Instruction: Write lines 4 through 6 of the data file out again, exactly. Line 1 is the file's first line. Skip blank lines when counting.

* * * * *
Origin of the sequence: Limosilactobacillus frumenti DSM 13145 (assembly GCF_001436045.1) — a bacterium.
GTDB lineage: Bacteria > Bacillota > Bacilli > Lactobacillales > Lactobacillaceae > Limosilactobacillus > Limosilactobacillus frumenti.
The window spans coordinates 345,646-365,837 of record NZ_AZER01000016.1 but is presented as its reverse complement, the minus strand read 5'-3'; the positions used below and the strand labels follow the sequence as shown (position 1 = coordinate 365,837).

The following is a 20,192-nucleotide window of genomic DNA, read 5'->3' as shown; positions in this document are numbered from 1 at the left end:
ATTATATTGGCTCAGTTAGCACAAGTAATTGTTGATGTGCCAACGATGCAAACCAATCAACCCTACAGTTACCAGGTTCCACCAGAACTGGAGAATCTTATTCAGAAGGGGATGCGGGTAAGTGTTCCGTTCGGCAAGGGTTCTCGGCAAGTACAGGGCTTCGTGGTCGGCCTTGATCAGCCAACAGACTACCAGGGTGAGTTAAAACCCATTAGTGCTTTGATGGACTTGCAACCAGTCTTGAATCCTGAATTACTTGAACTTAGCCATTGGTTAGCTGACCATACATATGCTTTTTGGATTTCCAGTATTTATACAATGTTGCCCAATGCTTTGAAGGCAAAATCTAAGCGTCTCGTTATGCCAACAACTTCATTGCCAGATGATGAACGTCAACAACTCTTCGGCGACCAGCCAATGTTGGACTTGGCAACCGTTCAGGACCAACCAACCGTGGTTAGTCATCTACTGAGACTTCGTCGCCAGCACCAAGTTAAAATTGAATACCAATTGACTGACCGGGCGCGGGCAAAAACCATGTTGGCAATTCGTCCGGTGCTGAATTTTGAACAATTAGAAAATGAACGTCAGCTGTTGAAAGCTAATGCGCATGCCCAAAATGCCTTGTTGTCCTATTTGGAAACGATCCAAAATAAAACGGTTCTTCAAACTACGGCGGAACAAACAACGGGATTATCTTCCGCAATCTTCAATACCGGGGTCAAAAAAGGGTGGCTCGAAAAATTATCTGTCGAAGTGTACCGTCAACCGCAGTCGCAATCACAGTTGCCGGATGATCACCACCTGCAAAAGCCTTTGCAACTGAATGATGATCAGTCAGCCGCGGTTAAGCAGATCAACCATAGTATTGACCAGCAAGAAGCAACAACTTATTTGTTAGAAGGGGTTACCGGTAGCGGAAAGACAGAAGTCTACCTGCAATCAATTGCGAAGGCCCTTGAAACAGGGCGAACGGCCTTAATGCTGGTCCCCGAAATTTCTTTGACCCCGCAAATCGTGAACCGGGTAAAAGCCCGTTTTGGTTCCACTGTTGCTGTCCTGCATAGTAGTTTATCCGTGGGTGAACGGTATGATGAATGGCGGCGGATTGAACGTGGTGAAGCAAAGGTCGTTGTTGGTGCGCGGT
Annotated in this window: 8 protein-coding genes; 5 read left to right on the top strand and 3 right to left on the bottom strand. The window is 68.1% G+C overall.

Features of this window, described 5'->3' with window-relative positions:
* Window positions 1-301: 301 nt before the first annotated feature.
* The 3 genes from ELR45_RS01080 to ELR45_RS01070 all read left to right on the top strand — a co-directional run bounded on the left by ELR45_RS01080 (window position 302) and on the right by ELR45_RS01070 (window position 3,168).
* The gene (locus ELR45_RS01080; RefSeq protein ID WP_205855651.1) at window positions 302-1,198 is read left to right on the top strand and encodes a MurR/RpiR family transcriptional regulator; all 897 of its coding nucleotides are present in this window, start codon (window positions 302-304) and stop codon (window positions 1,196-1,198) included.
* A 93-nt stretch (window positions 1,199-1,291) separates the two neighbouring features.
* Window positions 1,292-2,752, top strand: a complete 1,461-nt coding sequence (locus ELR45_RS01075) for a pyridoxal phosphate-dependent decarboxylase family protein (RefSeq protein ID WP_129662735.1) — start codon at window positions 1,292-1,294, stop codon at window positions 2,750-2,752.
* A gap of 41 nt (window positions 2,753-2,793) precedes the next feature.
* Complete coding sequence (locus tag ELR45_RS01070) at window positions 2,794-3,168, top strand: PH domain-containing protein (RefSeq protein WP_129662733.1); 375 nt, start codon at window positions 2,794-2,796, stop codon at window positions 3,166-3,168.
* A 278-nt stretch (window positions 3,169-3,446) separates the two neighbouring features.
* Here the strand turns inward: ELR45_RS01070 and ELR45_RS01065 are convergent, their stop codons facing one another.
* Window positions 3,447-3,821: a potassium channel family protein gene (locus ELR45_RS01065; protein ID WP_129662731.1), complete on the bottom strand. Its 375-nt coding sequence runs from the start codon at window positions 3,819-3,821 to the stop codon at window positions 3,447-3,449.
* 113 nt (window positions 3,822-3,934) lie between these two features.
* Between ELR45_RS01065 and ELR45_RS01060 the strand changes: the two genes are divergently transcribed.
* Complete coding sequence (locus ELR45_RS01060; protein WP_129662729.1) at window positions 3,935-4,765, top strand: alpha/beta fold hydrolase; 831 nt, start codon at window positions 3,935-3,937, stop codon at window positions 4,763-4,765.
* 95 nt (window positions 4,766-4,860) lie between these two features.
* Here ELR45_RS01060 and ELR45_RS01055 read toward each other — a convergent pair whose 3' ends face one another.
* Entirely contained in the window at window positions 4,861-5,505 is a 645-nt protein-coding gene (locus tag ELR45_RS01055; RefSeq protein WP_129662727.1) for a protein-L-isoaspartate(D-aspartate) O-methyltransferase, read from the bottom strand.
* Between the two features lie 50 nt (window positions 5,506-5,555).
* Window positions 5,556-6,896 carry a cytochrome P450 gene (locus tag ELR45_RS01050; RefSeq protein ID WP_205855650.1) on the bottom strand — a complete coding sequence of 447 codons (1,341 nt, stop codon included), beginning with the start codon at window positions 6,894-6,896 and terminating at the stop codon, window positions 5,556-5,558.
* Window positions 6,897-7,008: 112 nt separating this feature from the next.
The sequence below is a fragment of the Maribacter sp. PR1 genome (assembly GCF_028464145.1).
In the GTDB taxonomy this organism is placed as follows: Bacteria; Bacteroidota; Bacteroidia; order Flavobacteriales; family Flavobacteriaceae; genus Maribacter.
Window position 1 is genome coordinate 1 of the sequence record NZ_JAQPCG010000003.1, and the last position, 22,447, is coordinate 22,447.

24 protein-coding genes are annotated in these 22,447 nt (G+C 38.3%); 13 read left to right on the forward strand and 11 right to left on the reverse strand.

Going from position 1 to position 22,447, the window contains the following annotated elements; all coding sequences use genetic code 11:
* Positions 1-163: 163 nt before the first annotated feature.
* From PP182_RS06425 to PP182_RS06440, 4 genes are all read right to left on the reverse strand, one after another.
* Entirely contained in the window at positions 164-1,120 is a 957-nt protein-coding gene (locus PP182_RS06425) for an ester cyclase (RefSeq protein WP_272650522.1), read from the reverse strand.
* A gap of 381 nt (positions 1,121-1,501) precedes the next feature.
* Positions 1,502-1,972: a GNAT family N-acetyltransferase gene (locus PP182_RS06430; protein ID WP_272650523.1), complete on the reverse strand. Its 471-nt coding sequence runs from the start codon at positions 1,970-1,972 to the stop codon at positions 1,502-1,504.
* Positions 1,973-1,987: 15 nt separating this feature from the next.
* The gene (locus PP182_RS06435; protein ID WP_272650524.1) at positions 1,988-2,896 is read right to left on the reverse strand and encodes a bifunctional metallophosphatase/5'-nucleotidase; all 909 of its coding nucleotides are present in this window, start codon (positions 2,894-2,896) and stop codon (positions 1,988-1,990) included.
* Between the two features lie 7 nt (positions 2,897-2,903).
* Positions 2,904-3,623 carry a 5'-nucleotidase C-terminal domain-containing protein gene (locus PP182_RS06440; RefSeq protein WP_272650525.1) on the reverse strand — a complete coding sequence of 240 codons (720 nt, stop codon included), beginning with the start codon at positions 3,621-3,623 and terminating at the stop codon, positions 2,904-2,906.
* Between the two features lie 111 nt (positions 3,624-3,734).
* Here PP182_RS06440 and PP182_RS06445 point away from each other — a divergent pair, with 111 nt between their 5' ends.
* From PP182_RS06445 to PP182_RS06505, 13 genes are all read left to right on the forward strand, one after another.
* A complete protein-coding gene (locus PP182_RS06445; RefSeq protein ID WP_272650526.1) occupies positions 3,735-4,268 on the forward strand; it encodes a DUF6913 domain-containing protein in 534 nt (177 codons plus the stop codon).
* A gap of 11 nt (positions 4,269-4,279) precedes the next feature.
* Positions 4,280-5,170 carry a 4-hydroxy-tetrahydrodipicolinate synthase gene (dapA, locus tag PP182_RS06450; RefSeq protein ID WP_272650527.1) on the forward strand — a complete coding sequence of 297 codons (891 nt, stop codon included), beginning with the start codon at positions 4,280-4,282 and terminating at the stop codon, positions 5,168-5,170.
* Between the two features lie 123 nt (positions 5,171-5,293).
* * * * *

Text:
The following is a 20,192-nucleotide window of genomic DNA, read 5'->3' as shown; positions in this document are numbered from 1 at the left end:
ATTATATTGGCTCAGTTAGCACAAGTAATTGTTGATGTGCCAACGATGCAAACCAATCAACCCTACAGTTACCAGGTTCCACCAGAACTGGAGAATCTTATTCAGAAGGGGATGCGGGTAAGTGTTCCGTTCGGCAAGGGTTCTCGGCAAGTACAGGGCTTCGTGGTCGGCCTTGATCAGCCAACAGACTACCAGGGTGAGTTAAAACCCATTAGTGCTTTGATGGACTTGCAACCAGTCTTGAATCCTGAATTACTTGAACTTAGCCATTGGTTAGCTGACCATACATATGCTTTTTGGATTTCCAGTATTTATACAATGTTGCCCAATGCTTTGAAGGCAAAATCTAAGCGTCTCGTTATGCCAACAACTTCATTGCCAGATGATGAACGTCAACAACTCTTCGGCGACCAGCCAATGTTGGACTTGGCAACCGTTCAGGACCAACCAACCGTGGTTAGTCATCTACTGAGACTTCGTCGCCAGCACCAAGTTAAAATTGAATACCAATTGACTGACCGGGCGCGGGCAAAAACCATGTTGGCAATTCGTCCGGTGCTGAATTTTGAACAATTAGAAAATGAACGTCAGCTGTTGAAAGCTAATGCGCATGCCCAAAATGCCTTGTTGTCCTATTTGGAAACGATCCAAAATAAAACGGTTCTTCAAACTACGGCGGAACAAACAACGGGATTATCTTCCGCAATCTTCAATACCGGGGTCAAAAAAGGGTGGCTCGAAAAATTATCTGTCGAAGTGTACCGTCAACCGCAGTCGCAATCACAGTTGCCGGATGATCACCACCTGCAAAAGCCTTTGCAACTGAATGATGATCAGTCAGCCGCGGTTAAGCAGATCAACCATAGTATTGACCAGCAAGAAGCAACAACTTATTTGTTAGAAGGGGTTACCGGTAGCGGAAAGACAGAAGTCTACCTGCAATCAATTGCGAAGGCCCTTGAAACAGGGCGAACGGCCTTAATGCTGGTCCCCGAAATTTCTTTGACCCCGCAAATCGTGAACCGGGTAAAAGCCCGTTTTGGTTCCACTGTTGCTGTCCTGCATAGTAGTTTATCCGTGGGTGAACGGTATGATGAATGGCGGCGGATTGAACGTGGTGAAGCAAAGGTCGTTGTTGGTGCGCGGT
Annotated in this window: 8 protein-coding genes; 5 read left to right on the top strand and 3 right to left on the bottom strand. The window is 68.1% G+C overall.